Head of U.S. Economics
BofA Global Research
Signs of Hope with the COVID Crisis
At last there’s a light at the end of the tunnel in the U.S.’s battle to contain COVID. We’re now hopeful we are at the tail-end of the crisis, with the vaccine rollout ramping up while virus data show an outright decline in cases, hospitalizations and even deaths.
The seven-day moving average for cases has fallen 19% from the previous week to slightly over 197,000.1 Vaccines, meanwhile, are being distributed at a solid pace, with 13.6 million people having received the first dose as of January 19, and 2.0 million the second.
But we’re not out of the woods yet. New, more contagious strains of the virus—which pushed the UK into lockdown—have arrived in the U.S. and pose a real risk to the current downward trajectory of COVID cases if restrictions are lifted too quickly.
There are still 17 states with ICU occupancy rates above 80%, and they may keep tough restrictions in place even as the number of cases fall.
The recent restrictions and resulting improvement in case numbers comes with an economic cost of course.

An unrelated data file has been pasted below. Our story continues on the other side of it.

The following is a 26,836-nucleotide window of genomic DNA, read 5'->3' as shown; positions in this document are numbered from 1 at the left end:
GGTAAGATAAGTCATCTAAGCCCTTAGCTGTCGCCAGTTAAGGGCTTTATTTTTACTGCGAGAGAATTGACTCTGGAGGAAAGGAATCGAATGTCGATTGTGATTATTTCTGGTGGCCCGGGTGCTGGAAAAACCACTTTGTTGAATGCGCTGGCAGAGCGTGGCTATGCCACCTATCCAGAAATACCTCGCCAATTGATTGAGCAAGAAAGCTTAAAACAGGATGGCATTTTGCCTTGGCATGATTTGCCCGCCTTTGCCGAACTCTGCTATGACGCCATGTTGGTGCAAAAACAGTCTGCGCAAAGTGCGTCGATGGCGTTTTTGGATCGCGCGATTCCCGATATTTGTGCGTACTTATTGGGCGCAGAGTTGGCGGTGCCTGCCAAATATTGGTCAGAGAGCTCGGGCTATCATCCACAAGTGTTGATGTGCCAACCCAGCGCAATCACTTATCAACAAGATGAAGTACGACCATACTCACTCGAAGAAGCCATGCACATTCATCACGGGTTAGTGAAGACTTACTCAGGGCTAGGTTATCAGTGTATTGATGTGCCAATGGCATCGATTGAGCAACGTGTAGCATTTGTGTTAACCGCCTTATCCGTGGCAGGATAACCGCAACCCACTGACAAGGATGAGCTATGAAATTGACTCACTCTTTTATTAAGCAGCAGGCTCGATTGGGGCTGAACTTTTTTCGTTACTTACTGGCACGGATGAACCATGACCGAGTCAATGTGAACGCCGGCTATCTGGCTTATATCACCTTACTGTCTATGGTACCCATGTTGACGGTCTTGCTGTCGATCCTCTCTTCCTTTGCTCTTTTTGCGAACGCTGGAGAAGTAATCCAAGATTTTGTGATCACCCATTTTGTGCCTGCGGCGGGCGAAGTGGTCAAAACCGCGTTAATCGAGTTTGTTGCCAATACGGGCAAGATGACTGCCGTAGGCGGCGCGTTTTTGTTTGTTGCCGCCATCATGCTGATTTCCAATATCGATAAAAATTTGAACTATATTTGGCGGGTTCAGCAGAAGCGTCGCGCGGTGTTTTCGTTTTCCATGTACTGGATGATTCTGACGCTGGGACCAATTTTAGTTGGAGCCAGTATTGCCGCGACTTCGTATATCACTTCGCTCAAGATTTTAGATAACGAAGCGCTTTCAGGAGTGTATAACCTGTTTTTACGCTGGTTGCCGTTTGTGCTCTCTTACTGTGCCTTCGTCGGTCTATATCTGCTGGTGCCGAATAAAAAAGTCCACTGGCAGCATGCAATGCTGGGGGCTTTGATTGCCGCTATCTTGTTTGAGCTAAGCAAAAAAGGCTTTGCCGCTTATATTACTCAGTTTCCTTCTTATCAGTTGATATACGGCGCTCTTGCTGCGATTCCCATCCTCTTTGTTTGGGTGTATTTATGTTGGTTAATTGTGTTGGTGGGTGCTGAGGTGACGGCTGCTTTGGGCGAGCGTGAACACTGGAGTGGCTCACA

The New York Federal Reserve’s economic index fell to -2.5% year-over-year, in the week ending January 15. Mobility is down relative to pre-holiday levels and labor market indicators are signaling weak labor demand. Jobless claims surged during the week ending January 9, and small business employment is down from early December, according to Homebase.
Yet we expect economic activity to improve. We’re already seeing signs that consumer spending is on the rise as the $900 billion stimulus package kicks in. And the recovery could surge if another stimulus package is passed in coming months.
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- COVID Tracking Project, as of Jan 19.
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